Of the 1222 respondents who completed all three waves, 83.2% identified an association. When asked to name the association most important to them, 5.4% named a business or professional association (e.g., National Association of Realtors, Kentucky Educators Association); 12.0% named a community, arts, or recreation association (e.g., Portland Art Museum, YMCA); 17.2% named an identity-based association (e.g., American Legion, The Junior League); 6.2% named a political association (e.g., Biden Campaign, National Rifle Association); 22.3% named a religious association (e.g., Catholic Church, Lutheran Church Charities); 13.9% named a social services association (e.g., Feeding America, St. Jude Research Hospital); and 6.2% named an unknown type of association.

15.1% of respondents indicated that, on average, they spent no hours interacting with their association each week; 48.0% spent 1-2 hours per week; 21.4% spent 2-5 hours per week; 10.2% spent 5-10 hours per week; and 5.2% spent more than 10 hours with their association each week. 16.6% reported never interacting with people in the association; 49.6% reported occasionally interacting with people; and 33.8% indicated they regularly interacted with people in the association.

Among the different types of associations, individuals whose primary affiliation was a political association were more likely to experience psychological distress (0.098, p ≤ .05). This main effect was consistent across models controlling for hours spent interacting with the association each week and frequency of interactions with people at the association (Table 1). We did not observe statistically significant differences in psychological distress for individuals in political associations based on their hours spent with the association. Respondents who had more frequent interactions with people in a political association reported statistically significant lower levels of psychological distress (−.065, p ≤ .05).

Table 1 Effects of civic engagement on psychological distress among U.S. adults in November 2020


Our findings reveal important links between a person’s civic engagement and their level of psychological distress during the COVID-19 pandemic. Consistent with our expectation that the political events of 2020 elevated psychological distress, our findings reflect higher psychological distress among individuals who consider political associations most important to them, indicating that this form of civic engagement might have complex effects on wellbeing. This likely reflects the timing of our data collection in the weeks following the November 2020 elections, which were characterized by intense political polarization and misinformation [16, 17]. The contentious presidential election cycle likely contributed to increased psychological distress for individuals affiliated with political groups relative to their less politically-engaged peers. Political activities such as working on a campaign or engaging with public officials are important avenues of civic engagement that have been encouraged both as intrinsically valuable activities and for their associations with improved mental health [7, 9]. Given the increasingly polarized political climate in the U.S., it will be important to track and address elevated levels of psychological distress among individuals actively engaging with political groups.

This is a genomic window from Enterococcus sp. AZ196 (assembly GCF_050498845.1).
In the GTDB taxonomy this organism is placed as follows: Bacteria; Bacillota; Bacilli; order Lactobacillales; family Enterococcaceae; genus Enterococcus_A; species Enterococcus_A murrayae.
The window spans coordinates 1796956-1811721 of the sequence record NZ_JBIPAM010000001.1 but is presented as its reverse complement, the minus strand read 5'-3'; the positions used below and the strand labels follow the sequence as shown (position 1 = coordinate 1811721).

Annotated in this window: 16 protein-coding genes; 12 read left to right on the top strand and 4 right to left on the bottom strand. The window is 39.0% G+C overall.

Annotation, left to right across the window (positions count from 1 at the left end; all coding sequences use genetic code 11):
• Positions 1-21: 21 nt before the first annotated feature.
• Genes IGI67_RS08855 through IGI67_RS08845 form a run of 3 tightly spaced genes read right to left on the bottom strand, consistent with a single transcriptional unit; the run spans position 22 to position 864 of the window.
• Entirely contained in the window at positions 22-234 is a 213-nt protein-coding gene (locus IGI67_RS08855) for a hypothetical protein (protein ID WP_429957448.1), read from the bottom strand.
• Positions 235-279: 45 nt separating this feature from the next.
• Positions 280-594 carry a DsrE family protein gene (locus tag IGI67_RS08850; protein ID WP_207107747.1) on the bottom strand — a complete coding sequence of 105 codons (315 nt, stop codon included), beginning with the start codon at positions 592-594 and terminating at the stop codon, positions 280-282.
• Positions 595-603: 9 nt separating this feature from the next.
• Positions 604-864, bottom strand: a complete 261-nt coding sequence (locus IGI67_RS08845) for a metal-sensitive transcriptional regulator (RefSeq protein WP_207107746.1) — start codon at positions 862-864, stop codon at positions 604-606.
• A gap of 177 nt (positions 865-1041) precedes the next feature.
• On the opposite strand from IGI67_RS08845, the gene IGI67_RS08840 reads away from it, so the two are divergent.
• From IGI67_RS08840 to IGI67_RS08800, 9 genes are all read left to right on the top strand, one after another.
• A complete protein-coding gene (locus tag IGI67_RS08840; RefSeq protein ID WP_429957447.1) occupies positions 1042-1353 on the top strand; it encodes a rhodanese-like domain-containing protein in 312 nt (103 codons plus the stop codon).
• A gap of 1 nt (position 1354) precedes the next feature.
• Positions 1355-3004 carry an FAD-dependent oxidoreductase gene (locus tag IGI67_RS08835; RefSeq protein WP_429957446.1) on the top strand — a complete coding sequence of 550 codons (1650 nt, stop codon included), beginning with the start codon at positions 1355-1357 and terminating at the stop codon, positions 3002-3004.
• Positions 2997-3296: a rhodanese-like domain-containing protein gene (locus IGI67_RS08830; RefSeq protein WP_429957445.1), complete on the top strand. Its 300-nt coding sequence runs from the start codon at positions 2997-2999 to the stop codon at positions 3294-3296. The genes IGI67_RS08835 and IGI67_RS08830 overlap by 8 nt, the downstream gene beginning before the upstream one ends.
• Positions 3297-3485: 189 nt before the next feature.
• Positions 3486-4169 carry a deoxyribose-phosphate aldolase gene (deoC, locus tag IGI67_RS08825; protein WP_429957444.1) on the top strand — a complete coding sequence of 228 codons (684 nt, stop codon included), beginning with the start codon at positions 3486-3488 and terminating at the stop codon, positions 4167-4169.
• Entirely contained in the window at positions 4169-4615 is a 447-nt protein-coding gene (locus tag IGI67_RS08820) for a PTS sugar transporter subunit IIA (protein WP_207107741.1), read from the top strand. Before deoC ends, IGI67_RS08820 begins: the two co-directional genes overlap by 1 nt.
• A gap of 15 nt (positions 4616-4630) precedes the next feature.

We also discovered that the nature of an individual’s interactions with an association affected the relationship between civic engagement and psychological distress. In general, simply spending more hours with a political association did not alter psychological distress. However, respondents in political associations who had more frequent interactions with people reported reduced psychological distress compared to those with less frequent interactions. Interpersonal interactions might be more important for subgroups experiencing higher rates of psychological distress. This might also imply that the nature of engagement, and personal interactions in particular, are important factors determining the relationships between civic engagement and mental health. Our findings may also reflect the importance of interpersonal interactions during the pandemic, when many Americans were limiting social interactions [6]. We assessed levels of psychological distress in November 2020, when many states were limiting large gatherings or imposing stay at home advisories [18]. Future research should examine how different forms and intensities of interpersonal engagement might affect psychological distress beyond the COVID-19 pandemic.